The New York Times interviewed my colleague Pamela Geller extensively for a profile they’re publishing tomorrow. That piece is likely to be the usual mainstream media treatment of freedom fighters, but in today’s online edition they’ve published a partial transcript of their interview: “Pamela Geller: In Her Own Words.” Pamela comments here.
Ms. Geller on whether she is a leader in the fight over the planned Muslim center:
PAMELA GELLER I didn’t choose this moment; this moment chose me in that you decided that I was responsible, which is so amusing to me. I’ve been doing what I’ve been doing for years. I update the blog 10, 15 times a day. I treated the ground zero mosque story the way I treat every other story. To me it was an outrage, to me it was deeply offensive, to me it was indicative that interfaith dialogue and mutual respect and mutual understanding is a one-way street with Islamic supremacists, not Muslims. I believe that Muslims are more victimized by Islamic supremacists than even non-Muslims. But I covered it the way I covered any other story.
ALAN FEUER Do you consider yourself at this point a, or the, or one of the leaders of this fight against the mosque?
PAMELA GELLER No. No.
ALAN FEUER Why not?
PAMELA GELLER Because I think that I’m giving voice to the voiceless. But how am I a leader? Look, there is no way that I have a magical power wherein 70 percent of the American people are opposed to this mosque. It’s demeaning and it’s condescending to the individual, for you — not you, sir — for someone to say that.
Now someone somewhere decided that we’re going to make it about her and we’re going to demonize her and marginalize her and call her a racist Islamophobic anti-Muslim bigot so that anybody that agrees with her is a racist Islamophobic anti-Muslim bigot. But you know what? Maybe it’s because all the Tea Partiers were called racists, or because it’s been tried too many times, it’s just not sticking. Maybe it’s sticking on the left, but the chattering classes and the political elites do not represent the American people. Not at all. And you’ve lost their trust, which I think is the absolute worst thing.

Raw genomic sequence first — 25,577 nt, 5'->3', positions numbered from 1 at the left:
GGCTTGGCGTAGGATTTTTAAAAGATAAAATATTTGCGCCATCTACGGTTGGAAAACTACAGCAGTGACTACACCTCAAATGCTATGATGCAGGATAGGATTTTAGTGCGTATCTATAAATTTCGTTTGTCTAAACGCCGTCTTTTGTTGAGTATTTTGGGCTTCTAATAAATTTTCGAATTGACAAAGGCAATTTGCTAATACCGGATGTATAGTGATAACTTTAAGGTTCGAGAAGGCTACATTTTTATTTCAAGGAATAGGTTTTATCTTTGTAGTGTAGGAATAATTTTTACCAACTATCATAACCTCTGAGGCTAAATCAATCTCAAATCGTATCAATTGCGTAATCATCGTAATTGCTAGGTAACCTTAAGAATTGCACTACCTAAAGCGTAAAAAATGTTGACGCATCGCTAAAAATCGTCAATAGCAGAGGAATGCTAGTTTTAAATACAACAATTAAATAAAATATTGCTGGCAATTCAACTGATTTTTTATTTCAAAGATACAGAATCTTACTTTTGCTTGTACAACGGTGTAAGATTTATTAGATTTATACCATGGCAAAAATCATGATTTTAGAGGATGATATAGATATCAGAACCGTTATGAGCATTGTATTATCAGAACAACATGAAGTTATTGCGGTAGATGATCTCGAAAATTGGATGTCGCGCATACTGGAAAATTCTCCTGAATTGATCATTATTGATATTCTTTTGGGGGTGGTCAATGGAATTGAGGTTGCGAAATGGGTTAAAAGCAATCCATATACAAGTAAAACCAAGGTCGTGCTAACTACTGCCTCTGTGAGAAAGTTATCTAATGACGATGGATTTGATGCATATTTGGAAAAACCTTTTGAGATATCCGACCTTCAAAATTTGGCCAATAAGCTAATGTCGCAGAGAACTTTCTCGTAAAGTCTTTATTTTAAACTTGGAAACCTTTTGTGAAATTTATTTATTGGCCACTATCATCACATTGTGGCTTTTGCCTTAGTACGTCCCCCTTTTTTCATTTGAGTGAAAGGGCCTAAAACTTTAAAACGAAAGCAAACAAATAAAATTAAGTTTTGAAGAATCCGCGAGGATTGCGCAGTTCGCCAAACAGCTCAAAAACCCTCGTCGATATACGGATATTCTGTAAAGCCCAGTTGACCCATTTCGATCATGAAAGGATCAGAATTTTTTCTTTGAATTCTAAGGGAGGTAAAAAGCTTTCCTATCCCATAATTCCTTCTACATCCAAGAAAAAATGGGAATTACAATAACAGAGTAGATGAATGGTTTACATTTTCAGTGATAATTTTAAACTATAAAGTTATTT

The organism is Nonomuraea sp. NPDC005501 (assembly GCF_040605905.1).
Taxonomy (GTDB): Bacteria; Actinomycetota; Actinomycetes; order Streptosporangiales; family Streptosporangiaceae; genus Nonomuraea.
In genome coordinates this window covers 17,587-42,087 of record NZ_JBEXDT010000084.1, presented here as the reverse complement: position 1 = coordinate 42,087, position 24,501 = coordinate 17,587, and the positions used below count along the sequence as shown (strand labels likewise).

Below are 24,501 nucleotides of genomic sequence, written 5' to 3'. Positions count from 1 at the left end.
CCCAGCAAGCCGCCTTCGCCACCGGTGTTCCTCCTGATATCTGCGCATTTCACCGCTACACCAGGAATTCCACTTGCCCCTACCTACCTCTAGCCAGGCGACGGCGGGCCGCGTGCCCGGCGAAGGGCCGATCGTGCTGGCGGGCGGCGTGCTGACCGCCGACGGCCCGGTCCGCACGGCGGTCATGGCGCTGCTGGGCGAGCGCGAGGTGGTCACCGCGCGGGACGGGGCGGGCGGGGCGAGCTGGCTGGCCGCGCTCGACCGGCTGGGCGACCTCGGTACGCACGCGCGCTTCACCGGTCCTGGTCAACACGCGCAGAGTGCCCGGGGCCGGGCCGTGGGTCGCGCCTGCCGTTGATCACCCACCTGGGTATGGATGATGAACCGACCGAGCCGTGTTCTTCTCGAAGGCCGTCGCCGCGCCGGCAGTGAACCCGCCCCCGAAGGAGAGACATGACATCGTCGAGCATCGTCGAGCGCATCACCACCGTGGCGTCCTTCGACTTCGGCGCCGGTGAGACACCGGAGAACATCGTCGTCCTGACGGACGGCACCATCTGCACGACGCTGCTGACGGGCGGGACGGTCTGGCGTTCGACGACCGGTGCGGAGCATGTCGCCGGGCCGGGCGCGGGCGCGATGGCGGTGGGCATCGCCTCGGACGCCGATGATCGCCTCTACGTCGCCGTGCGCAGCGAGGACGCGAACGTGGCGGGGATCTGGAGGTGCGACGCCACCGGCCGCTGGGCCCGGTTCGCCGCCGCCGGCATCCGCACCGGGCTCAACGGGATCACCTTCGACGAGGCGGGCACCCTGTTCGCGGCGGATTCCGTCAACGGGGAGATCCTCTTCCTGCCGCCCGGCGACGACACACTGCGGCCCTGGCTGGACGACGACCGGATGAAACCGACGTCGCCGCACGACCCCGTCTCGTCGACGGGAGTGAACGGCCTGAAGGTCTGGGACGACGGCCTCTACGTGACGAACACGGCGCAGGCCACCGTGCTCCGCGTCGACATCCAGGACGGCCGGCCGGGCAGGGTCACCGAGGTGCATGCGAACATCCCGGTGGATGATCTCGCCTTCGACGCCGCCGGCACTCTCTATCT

Ms. Geller on what motivates her:
ANNE BARNARD So you sleep from 4:30 to 7:30?
PAMELA GELLER Yeah, yeah. I sleep from 4:30 to 7:30 or 4 o’clock to 7 o’clock or 4 o’clock to 8 o’clock, but that’s really my window of sleep. I just do it. Now if the couple of times where for whatever reason I didn’t do that, let’s say I’m with my kids. I can sleep till 11 o’clock. It’s not like, oh, maybe you’re an insomniac and you’re doing this because you can’t sleep. Believe me, that’s so not my problem. Whenever my head hits that pillow, I am down, I am down. So it just necessitates it and it’s enormously interesting. It’s not a labor for me in that I will not complain to you and say, “Ugh.” I do love what I’m doing.
I feel as if I am doing something that must be done. I’m making an important contribution in the information battle space, because that’s where we are now. You know, it really is a war of ideas and it’s important. That’s why the free-speech issue for me is everything. It’s the line in the sand; it is the difference between peace and war, because with freedom of speech, peaceful men can effect change. Without freedom of speech, peaceful men have no choice but to resort to violence. You have no alternative. Freedom of speech is the line in the sand.
And that’s why when I see the press, I see this self-imposed Shariah. And it’s Shariah: do not defame Islam, do not insult Islam….
There is much more. Read it all.